Bill Ruane, a great friend of Warren Buffett, died in 2005. But he lives on in the Sequoia Fund he founded and managed since 1998 by Robert Goldfarb. The fund is open to new investors for the first time since 1982. Might it beat investing directly in Buffett’s Berkshire Hathaway?
Ruane—who espoused the same value investing techniques and plain speaking as his friend—and Goldfarb have certainly turned in strong numbers. From 1970 to the end of March, the fund has returned a cumulative 15% a year, against 11% for the S&P 500 index of US stocks.
Buffett’s record, though, is even better. Berkshire’s book value grew 21% a year from 1965 to the end of 2007. That compares with a 10.3% returns on the S&P 500 index for the period, including dividends. Berkshire also doesn’t charge fees, aside from the cost of its 19-person headquarters, while Sequoia’s managers charge 1% annually.
Sequoia does look more manoeuvrable. It had some $3.3 billion (Rs13,414 crore) worth of net assets at the end of March (including a chunky stake in Berkshire).
Buffett’s company, by contrast, had a book value of $121 billion at the end of 2007. He admits it’s tough finding opportunities big enough to move the needle.
Goldfarb’s fund also makes distributions—something Berkshire doesn’t do, to the frustration of some shareholders. That’s one reason Sequoia’s assets have declined in recent years, and may help explain the decision to reopen it. New fund investors will, however, buy themselves a potential tax issue. About 45% of Sequoia’s net asset value represents capital gains.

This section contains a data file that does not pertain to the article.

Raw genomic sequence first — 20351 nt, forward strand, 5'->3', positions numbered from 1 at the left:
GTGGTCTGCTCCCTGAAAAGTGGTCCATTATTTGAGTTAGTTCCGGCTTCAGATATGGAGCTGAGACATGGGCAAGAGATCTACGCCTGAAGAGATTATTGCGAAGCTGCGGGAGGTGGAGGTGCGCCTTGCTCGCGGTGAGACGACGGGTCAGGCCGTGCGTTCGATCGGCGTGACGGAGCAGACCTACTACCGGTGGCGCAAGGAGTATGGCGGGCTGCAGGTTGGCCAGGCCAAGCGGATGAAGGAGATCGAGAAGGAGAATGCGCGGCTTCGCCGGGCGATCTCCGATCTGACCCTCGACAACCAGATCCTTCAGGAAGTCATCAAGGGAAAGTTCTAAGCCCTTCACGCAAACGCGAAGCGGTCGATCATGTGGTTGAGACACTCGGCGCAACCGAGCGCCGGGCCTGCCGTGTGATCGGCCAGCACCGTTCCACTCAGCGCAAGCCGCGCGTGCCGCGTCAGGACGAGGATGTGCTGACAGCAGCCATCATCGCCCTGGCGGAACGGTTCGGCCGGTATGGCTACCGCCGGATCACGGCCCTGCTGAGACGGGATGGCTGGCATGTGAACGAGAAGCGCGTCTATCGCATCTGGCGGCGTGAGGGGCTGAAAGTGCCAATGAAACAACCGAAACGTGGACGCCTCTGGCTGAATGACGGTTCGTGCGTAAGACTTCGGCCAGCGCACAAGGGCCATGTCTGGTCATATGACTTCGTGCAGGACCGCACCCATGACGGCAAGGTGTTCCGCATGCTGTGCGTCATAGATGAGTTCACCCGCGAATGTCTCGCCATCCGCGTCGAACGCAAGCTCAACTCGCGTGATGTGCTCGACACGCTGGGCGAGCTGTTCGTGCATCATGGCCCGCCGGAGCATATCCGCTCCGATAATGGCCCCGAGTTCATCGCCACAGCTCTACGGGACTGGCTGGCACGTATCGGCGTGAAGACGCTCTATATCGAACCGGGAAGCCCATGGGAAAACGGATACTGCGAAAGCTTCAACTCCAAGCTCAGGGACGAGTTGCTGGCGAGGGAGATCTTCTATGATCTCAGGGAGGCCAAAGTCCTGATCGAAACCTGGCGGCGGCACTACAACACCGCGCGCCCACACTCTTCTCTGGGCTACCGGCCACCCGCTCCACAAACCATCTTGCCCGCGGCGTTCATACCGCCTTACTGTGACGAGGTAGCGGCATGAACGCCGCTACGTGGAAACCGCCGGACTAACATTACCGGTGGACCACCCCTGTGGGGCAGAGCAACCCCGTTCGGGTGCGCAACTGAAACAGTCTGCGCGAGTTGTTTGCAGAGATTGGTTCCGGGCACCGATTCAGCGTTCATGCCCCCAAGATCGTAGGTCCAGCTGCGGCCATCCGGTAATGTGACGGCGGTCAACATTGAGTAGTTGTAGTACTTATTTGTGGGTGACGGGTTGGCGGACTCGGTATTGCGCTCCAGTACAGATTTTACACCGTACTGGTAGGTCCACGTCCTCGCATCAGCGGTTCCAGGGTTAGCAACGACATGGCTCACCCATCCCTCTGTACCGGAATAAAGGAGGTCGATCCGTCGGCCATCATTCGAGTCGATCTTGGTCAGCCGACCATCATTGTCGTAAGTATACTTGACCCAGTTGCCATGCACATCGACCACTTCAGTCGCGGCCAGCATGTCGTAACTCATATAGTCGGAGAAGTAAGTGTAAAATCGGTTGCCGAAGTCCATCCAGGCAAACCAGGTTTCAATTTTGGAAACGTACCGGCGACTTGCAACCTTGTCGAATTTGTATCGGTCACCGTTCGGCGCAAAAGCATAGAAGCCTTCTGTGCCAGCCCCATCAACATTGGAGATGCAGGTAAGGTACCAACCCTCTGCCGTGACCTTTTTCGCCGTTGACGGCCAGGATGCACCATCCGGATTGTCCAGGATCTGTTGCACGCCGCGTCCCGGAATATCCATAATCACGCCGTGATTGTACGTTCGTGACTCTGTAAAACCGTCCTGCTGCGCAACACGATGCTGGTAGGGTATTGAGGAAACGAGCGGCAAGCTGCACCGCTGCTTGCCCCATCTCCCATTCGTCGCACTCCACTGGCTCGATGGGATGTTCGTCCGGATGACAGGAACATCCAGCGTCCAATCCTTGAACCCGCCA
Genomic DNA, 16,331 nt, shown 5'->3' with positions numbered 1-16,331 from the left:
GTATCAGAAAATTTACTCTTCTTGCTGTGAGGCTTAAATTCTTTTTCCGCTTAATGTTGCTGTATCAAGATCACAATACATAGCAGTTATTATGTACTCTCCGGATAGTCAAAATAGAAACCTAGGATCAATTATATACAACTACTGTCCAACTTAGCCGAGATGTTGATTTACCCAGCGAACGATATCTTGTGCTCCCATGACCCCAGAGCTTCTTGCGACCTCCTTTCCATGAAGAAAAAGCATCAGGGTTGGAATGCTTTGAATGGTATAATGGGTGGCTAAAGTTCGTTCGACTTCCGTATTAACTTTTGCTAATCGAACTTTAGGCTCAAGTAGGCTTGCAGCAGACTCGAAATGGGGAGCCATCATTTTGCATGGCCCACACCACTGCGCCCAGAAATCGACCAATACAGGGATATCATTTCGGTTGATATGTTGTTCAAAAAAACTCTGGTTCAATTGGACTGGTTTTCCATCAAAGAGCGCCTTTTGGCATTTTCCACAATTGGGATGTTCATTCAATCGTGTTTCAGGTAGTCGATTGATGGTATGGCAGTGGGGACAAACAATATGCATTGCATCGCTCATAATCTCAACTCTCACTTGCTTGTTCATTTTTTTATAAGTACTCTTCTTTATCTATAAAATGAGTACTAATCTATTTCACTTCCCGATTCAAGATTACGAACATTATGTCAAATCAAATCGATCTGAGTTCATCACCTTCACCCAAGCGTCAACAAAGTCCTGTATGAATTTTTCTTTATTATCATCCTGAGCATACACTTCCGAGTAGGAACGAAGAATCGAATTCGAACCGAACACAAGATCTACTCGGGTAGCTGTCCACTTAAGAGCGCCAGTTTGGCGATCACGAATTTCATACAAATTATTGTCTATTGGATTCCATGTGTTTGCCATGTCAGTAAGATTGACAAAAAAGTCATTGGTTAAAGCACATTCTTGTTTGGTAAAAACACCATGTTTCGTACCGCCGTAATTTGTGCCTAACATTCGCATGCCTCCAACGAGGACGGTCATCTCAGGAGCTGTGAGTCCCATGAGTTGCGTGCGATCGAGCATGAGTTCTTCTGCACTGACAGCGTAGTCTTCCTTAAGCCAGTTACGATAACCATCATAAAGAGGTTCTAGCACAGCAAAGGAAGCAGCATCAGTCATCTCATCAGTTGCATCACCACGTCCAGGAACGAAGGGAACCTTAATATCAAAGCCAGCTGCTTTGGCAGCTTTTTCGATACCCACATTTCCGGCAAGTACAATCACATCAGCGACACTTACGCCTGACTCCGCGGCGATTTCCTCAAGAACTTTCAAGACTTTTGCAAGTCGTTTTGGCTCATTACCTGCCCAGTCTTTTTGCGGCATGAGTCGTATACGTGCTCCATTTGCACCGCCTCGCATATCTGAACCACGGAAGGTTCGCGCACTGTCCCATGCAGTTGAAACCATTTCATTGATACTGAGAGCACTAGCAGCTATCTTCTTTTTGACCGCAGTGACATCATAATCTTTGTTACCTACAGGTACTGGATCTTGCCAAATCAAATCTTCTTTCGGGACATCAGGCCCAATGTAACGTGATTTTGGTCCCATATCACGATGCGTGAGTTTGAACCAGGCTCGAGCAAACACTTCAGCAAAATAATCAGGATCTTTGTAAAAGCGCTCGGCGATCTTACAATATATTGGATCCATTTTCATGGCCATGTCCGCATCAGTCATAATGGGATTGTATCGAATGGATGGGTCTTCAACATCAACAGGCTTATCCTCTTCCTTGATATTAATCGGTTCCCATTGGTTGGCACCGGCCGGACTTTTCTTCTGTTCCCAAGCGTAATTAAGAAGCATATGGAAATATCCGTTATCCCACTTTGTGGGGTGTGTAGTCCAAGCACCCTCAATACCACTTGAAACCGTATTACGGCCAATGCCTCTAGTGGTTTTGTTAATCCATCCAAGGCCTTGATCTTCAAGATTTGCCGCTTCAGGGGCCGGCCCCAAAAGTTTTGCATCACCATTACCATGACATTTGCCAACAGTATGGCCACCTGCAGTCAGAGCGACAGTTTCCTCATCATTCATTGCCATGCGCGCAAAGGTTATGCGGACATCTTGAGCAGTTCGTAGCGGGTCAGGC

If it makes distributions having realized those gains, shareholders take the whole tax hit—even if they only just invested. Berkshire shares don’t present this problem.
Fans of value investing guru Benjamin Graham’s legacy may want to own both if Sequoia’s tax position doesn’t put them off. For those who have to choose but can’t decide, Berkshire may be the answer. At least it comes with a 30,000-strong annual meeting where they serve Dairy Queen sundaes.
The Sequoia Fund reopened to new investors on 1 May. The fund had seen assets declining in recent years despite investment gains. At the end of March, about 45% of its net asset value comprised net unrealized appreciation, meaning fund investors could face significant tax liabilities if Sequoia sells assets that have appreciated and distributes the profits.
Berkshire’s book value of $120 billion was equivalent to $78,008 per class A share, significantly less than its share price at the time of $141,600. The shares have recently traded nearer to $130,000.
On 2 May, Berkshire reported first quarter results suggesting that it has entered into new credit default contracts, taking its maximum remaining exposure up to $8.5 billion.
Equity index put exposure also increased and $1.6 billion of unrealized derivative losses contributed to a sharp fall in quarterly profit.